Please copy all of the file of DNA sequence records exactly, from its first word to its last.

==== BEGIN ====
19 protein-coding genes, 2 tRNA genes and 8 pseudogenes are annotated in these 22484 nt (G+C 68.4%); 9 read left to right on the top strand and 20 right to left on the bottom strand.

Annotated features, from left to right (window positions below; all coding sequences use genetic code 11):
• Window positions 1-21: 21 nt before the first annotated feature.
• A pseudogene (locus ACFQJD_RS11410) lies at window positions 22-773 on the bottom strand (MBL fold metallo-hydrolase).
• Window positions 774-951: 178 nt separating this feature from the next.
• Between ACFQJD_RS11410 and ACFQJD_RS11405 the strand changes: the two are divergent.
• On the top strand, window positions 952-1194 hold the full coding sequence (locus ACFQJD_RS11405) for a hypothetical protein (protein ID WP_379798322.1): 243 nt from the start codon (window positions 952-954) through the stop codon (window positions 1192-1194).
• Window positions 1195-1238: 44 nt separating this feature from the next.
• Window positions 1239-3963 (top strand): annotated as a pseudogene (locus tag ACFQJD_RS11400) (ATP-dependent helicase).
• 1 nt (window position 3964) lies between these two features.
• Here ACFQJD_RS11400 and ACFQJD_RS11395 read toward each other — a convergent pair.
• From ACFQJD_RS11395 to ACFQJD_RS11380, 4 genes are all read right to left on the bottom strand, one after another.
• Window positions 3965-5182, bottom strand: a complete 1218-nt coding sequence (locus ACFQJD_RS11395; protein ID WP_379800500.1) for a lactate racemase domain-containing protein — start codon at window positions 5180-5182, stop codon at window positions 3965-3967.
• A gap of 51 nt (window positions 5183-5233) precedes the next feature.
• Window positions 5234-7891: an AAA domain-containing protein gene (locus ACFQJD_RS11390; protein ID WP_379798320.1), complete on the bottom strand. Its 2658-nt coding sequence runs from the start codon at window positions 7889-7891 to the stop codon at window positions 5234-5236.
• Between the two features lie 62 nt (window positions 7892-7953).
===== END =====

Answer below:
19 protein-coding genes, 2 tRNA genes and 8 pseudogenes are annotated in these 22484 nt (G+C 68.4%); 9 read left to right on the top strand and 20 right to left on the bottom strand.

Annotated features, from left to right (window positions below; all coding sequences use genetic code 11):
• Window positions 1-21: 21 nt before the first annotated feature.
• A pseudogene (locus ACFQJD_RS11410) lies at window positions 22-773 on the bottom strand (MBL fold metallo-hydrolase).
• Window positions 774-951: 178 nt separating this feature from the next.
• Between ACFQJD_RS11410 and ACFQJD_RS11405 the strand changes: the two are divergent.
• On the top strand, window positions 952-1194 hold the full coding sequence (locus ACFQJD_RS11405) for a hypothetical protein (protein ID WP_379798322.1): 243 nt from the start codon (window positions 952-954) through the stop codon (window positions 1192-1194).
• Window positions 1195-1238: 44 nt separating this feature from the next.
• Window positions 1239-3963 (top strand): annotated as a pseudogene (locus tag ACFQJD_RS11400) (ATP-dependent helicase).
• 1 nt (window position 3964) lies between these two features.
• Here ACFQJD_RS11400 and ACFQJD_RS11395 read toward each other — a convergent pair.
• From ACFQJD_RS11395 to ACFQJD_RS11380, 4 genes are all read right to left on the bottom strand, one after another.
• Window positions 3965-5182, bottom strand: a complete 1218-nt coding sequence (locus ACFQJD_RS11395; protein ID WP_379800500.1) for a lactate racemase domain-containing protein — start codon at window positions 5180-5182, stop codon at window positions 3965-3967.
• A gap of 51 nt (window positions 5183-5233) precedes the next feature.
• Window positions 5234-7891: an AAA domain-containing protein gene (locus ACFQJD_RS11390; protein ID WP_379798320.1), complete on the bottom strand. Its 2658-nt coding sequence runs from the start codon at window positions 7889-7891 to the stop codon at window positions 5234-5236.
• Between the two features lie 62 nt (window positions 7892-7953).